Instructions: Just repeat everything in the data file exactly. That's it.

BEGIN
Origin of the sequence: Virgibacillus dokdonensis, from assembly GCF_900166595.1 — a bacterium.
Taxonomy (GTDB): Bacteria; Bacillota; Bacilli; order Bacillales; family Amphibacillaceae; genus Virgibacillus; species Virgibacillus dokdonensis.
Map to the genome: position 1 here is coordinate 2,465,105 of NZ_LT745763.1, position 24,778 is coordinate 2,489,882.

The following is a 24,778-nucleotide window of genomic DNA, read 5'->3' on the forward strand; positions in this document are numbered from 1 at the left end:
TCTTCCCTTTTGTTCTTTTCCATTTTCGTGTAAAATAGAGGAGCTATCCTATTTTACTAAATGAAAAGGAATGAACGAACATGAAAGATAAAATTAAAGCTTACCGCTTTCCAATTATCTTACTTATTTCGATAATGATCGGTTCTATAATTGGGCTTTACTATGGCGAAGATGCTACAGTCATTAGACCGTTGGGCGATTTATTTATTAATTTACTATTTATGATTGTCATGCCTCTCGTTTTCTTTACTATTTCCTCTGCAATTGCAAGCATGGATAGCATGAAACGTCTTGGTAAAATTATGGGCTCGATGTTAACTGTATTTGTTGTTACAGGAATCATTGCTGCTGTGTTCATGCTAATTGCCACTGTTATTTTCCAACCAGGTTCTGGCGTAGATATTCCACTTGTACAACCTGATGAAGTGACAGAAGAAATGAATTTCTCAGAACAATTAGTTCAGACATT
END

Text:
Origin of the sequence: Virgibacillus dokdonensis, from assembly GCF_900166595.1 — a bacterium.
Taxonomy (GTDB): Bacteria; Bacillota; Bacilli; order Bacillales; family Amphibacillaceae; genus Virgibacillus; species Virgibacillus dokdonensis.
Map to the genome: position 1 here is coordinate 2,465,105 of NZ_LT745763.1, position 24,778 is coordinate 2,489,882.

The following is a 24,778-nucleotide window of genomic DNA, read 5'->3' on the forward strand; positions in this document are numbered from 1 at the left end:
TCTTCCCTTTTGTTCTTTTCCATTTTCGTGTAAAATAGAGGAGCTATCCTATTTTACTAAATGAAAAGGAATGAACGAACATGAAAGATAAAATTAAAGCTTACCGCTTTCCAATTATCTTACTTATTTCGATAATGATCGGTTCTATAATTGGGCTTTACTATGGCGAAGATGCTACAGTCATTAGACCGTTGGGCGATTTATTTATTAATTTACTATTTATGATTGTCATGCCTCTCGTTTTCTTTACTATTTCCTCTGCAATTGCAAGCATGGATAGCATGAAACGTCTTGGTAAAATTATGGGCTCGATGTTAACTGTATTTGTTGTTACAGGAATCATTGCTGCTGTGTTCATGCTAATTGCCACTGTTATTTTCCAACCAGGTTCTGGCGTAGATATTCCACTTGTACAACCTGATGAAGTGACAGAAGAAATGAATTTCTCAGAACAATTAGTTCAGACATT